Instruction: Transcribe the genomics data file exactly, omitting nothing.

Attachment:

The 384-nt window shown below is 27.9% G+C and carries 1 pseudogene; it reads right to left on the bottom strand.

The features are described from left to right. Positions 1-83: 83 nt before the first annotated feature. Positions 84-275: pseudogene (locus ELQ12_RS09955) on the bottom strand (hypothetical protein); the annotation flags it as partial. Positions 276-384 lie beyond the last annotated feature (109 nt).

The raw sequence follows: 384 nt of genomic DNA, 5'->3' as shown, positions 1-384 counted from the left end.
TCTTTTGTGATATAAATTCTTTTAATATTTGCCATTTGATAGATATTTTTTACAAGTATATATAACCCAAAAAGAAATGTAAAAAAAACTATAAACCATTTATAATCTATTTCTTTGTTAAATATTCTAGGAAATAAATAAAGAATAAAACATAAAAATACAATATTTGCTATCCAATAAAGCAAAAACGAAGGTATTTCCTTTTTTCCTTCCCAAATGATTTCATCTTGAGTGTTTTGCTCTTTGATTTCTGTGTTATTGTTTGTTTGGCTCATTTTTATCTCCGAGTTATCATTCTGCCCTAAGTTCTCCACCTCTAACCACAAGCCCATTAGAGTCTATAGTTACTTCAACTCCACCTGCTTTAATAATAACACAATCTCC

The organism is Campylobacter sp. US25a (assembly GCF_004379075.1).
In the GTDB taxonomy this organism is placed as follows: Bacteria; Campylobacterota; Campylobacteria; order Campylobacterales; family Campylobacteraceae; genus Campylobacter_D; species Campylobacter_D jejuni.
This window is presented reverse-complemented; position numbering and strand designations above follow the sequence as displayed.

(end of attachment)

The 384-nt window shown below is 27.9% G+C and carries 1 pseudogene; it reads right to left on the bottom strand.

The features are described from left to right. Positions 1-83: 83 nt before the first annotated feature. Positions 84-275: pseudogene (locus ELQ12_RS09955) on the bottom strand (hypothetical protein); the annotation flags it as partial. Positions 276-384 lie beyond the last annotated feature (109 nt).

The raw sequence follows: 384 nt of genomic DNA, 5'->3' as shown, positions 1-384 counted from the left end.
TCTTTTGTGATATAAATTCTTTTAATATTTGCCATTTGATAGATATTTTTTACAAGTATATATAACCCAAAAAGAAATGTAAAAAAAACTATAAACCATTTATAATCTATTTCTTTGTTAAATATTCTAGGAAATAAATAAAGAATAAAACATAAAAATACAATATTTGCTATCCAATAAAGCAAAAACGAAGGTATTTCCTTTTTTCCTTCCCAAATGATTTCATCTTGAGTGTTTTGCTCTTTGATTTCTGTGTTATTGTTTGTTTGGCTCATTTTTATCTCCGAGTTATCATTCTGCCCTAAGTTCTCCACCTCTAACCACAAGCCCATTAGAGTCTATAGTTACTTCAACTCCACCTGCTTTAATAATAACACAATCTCC

The organism is Campylobacter sp. US25a (assembly GCF_004379075.1).
In the GTDB taxonomy this organism is placed as follows: Bacteria; Campylobacterota; Campylobacteria; order Campylobacterales; family Campylobacteraceae; genus Campylobacter_D; species Campylobacter_D jejuni.
This window is presented reverse-complemented; position numbering and strand designations above follow the sequence as displayed.